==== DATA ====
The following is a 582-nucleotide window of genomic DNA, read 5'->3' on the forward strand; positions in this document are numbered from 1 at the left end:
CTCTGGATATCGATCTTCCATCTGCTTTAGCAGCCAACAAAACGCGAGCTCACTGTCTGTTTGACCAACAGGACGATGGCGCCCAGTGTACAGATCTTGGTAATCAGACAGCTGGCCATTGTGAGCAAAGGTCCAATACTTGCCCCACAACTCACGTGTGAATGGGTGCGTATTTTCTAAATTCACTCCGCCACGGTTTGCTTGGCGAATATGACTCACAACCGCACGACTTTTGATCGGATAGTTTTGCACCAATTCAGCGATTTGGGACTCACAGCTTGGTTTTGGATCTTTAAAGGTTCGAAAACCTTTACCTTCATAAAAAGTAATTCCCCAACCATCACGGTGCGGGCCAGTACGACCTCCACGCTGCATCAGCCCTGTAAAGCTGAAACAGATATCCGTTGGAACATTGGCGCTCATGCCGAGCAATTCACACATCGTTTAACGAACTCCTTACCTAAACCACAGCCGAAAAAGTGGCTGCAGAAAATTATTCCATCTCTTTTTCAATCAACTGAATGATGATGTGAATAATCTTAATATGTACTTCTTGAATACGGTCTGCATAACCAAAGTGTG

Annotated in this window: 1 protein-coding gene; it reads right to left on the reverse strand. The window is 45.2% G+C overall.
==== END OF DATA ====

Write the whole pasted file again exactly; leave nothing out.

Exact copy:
The following is a 582-nucleotide window of genomic DNA, read 5'->3' on the forward strand; positions in this document are numbered from 1 at the left end:
CTCTGGATATCGATCTTCCATCTGCTTTAGCAGCCAACAAAACGCGAGCTCACTGTCTGTTTGACCAACAGGACGATGGCGCCCAGTGTACAGATCTTGGTAATCAGACAGCTGGCCATTGTGAGCAAAGGTCCAATACTTGCCCCACAACTCACGTGTGAATGGGTGCGTATTTTCTAAATTCACTCCGCCACGGTTTGCTTGGCGAATATGACTCACAACCGCACGACTTTTGATCGGATAGTTTTGCACCAATTCAGCGATTTGGGACTCACAGCTTGGTTTTGGATCTTTAAAGGTTCGAAAACCTTTACCTTCATAAAAAGTAATTCCCCAACCATCACGGTGCGGGCCAGTACGACCTCCACGCTGCATCAGCCCTGTAAAGCTGAAACAGATATCCGTTGGAACATTGGCGCTCATGCCGAGCAATTCACACATCGTTTAACGAACTCCTTACCTAAACCACAGCCGAAAAAGTGGCTGCAGAAAATTATTCCATCTCTTTTTCAATCAACTGAATGATGATGTGAATAATCTTAATATGTACTTCTTGAATACGGTCTGCATAACCAAAGTGTG

Annotated in this window: 1 protein-coding gene; it reads right to left on the reverse strand. The window is 45.2% G+C overall.